Northern Virginia is known as “Innovation Central” due to its mix of technology, business, universities, research, and green initiatives. Innovation surrounds you … do you know about and use the Cloud? The Cloud is not a new concept but so many business, especially small businesses, are not taking advantage of the full value of the Cloud.

With Cloud services, small businesses in Northern Virginia can reap the benefits of not having to deploy physical infrastructure like file and e-mail servers, storage and backup solutions, and brick-and-mortar software and application purchases. The primary benefit to businesses of any size is the “anytime, anywhere” ability for business collaboration among owners, employees, partners, and customers.

I just finished the book, Cloud Surfing by Tom Koulopoulos. It presents a very concise explanation of how the hyperconnectivity of the Cloud will influence how people work, play, learn, innovate and socialize now and in the future. I believe it is an invaluable resource for all businesses, I am recommending it to all of my clients.

In the book, Koulopoulos addresses

  • How to optimize your company’s use of the Cloud
  • How the Cloud will affect how people live, work, learn, create, and play
  • How to exploit the opportunities in the Cloud, today and in the future

Koulopoulos defines the Cloud as the first megatrend of the twenty-first century, one that will shape the way we will address virtually every challenge we face for at least the next 100 years. It is where we will all live, work, and play in the coming decades. It’s where your kids are when they dive into online play. It’s where you meet and make friends in social networks. It’s where companies go to find the next big idea. It’s where political campaigns are won and lost. It is the social and economic network that will soon connect and define more of the world than any other political, social, or economic organization.

If you are uncertain as to how to integrate Cloud services in your business operations, Cloud Surfing will explain how to access the full value of the Cloud.

Conveyance has presented to Northern Virginia small businesses, a robust presentation on the Top Cloud Services for Small Business, we have it posted in LinkedIn.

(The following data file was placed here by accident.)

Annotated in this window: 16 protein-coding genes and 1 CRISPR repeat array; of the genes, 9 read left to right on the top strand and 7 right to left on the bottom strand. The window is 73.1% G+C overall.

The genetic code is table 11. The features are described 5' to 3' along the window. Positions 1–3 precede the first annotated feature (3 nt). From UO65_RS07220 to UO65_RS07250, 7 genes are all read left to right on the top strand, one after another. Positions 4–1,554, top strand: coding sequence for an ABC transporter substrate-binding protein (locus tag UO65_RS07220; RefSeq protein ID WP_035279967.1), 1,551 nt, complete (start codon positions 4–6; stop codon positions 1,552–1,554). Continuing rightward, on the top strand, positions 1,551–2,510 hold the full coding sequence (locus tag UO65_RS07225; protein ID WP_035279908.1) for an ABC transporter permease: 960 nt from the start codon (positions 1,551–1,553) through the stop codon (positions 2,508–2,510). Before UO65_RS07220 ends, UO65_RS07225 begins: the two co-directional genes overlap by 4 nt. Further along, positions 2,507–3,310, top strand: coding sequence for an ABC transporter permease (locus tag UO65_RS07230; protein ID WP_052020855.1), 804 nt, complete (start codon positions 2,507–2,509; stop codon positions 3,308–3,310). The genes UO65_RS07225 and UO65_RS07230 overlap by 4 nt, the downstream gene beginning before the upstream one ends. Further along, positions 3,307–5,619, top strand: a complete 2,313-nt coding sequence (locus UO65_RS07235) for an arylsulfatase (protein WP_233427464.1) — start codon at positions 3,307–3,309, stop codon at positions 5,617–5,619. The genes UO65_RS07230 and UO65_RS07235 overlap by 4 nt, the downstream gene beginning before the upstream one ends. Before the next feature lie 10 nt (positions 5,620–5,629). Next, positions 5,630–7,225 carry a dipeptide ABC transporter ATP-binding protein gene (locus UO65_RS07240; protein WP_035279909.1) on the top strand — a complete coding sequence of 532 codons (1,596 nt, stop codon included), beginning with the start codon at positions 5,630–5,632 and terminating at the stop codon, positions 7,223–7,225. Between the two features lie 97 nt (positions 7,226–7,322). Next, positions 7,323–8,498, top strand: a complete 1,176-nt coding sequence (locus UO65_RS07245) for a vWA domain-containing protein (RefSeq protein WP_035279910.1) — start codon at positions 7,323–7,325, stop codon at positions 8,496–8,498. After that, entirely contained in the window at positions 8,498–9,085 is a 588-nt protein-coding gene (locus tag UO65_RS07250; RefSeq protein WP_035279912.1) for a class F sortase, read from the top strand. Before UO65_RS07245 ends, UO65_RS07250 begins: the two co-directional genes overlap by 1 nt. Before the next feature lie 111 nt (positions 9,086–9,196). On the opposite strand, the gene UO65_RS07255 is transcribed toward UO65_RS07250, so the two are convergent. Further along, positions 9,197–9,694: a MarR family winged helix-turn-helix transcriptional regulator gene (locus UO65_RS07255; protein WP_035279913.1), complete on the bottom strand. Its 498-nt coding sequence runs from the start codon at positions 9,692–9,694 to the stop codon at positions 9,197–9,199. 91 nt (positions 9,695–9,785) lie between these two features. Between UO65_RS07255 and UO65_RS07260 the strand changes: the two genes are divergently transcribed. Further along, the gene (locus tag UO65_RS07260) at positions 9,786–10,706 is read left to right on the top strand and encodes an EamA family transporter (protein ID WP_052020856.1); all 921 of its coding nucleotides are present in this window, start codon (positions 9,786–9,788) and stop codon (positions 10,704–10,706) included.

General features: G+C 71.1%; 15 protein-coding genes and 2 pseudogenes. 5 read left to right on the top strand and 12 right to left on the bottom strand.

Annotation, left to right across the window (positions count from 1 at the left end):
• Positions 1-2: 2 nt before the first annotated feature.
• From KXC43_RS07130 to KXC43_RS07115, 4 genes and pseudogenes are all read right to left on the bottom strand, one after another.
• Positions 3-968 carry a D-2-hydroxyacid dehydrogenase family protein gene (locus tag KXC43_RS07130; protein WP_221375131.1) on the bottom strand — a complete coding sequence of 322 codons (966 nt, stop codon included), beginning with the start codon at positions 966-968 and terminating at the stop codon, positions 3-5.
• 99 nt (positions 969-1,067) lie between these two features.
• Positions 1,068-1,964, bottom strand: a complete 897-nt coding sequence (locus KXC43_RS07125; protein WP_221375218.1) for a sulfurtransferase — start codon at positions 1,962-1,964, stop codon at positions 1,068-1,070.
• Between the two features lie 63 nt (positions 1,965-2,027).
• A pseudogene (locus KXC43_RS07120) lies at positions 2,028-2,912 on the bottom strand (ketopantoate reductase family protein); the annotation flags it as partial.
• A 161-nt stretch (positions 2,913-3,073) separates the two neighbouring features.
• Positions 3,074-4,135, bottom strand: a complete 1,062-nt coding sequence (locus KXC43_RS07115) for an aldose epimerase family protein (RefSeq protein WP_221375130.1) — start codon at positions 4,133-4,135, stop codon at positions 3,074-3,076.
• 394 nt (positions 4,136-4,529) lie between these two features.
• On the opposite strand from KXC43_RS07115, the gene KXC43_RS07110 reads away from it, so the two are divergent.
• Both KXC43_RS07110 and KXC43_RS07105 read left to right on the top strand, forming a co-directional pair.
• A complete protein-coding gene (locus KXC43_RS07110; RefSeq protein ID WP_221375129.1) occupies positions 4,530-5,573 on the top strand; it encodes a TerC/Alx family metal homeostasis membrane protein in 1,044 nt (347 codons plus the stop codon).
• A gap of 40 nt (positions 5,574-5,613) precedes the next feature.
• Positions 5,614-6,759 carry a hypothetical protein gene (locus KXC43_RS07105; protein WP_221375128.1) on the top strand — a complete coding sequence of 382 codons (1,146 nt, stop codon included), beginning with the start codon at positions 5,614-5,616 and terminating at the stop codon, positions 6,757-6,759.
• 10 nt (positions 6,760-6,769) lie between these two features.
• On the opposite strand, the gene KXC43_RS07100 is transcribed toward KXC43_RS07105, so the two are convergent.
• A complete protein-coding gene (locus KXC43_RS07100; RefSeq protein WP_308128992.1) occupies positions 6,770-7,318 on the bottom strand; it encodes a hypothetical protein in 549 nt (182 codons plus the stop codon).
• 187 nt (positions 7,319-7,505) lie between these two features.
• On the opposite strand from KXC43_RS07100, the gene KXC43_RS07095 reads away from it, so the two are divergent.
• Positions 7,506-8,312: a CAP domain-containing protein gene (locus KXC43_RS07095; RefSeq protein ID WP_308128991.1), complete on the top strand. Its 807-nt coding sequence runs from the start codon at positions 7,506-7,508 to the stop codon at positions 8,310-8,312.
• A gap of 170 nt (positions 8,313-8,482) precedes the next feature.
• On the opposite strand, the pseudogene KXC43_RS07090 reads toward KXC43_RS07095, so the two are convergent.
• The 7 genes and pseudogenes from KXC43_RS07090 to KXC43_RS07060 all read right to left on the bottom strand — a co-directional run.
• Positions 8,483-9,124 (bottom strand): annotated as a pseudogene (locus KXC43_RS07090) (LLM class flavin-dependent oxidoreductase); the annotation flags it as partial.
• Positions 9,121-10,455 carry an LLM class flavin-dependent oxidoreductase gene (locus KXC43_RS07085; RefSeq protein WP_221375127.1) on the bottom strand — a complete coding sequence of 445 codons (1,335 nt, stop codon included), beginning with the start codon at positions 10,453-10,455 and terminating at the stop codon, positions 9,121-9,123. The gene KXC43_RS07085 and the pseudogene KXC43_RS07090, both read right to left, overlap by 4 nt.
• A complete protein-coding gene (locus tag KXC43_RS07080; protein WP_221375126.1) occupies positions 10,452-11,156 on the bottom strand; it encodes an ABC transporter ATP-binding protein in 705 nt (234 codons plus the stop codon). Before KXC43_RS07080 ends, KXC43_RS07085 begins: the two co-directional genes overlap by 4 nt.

Happy Birthday Twitter!

Today, March 21, 2013, Twitter turns 7! I’ve been flying with them for more than six years.

To celebrate its birthday, Twitter has posted a short video showcasing the Company’s history … from co-founder Jack Dorsey’s first tweet, to its status as one of the world’s largest social networks. In seven years, Twitter has gained more than 200 million users worldwide and 400 million tweets per day! This is certainly worth celebrating.

This fun video not only highlights the Company’s history over the past seven years, it also reminds us of some of the most significant world events over the past seven years. From real time Tweets in 2008 of the “Miracle on the Hudson”, to the first text from outer space by Mike Massimino, to the 2012 Summer Olympics. Twitter is certainly our global town square!

Pivot: Consumers Trust Friends for Brand Recommendations; Three Things NOT To Do on LinkedIn; Paper Isn’t Dead: Print Catalogs Trump Social Networks

Conveying this week’s most interesting marketing tactics, trends and techniques & our top three picks: Consumers Trust Friends for Brand Recommendations; What Not to do on Your LinkedIn Profile; & Print Catalogs Trump Social Networks in Both Online and In-store Purchasing.

Report: 70% of Consumers Trust Brand Recommendations From Friends

A recent Forrester Research report based on responses from 58,000 individuals, reveals that seventy percent of consumers trust brand recommendations from friends, but only 10 percent trust advertising. Social Media avenues such as Facebook Sponsored Stories, which are based on friend recommendations on behalf of a brand, are more effective than standard banner ads. Mashable’s Todd Wasserman dissects this recent Forrester Research Report and adds his own insights. Read More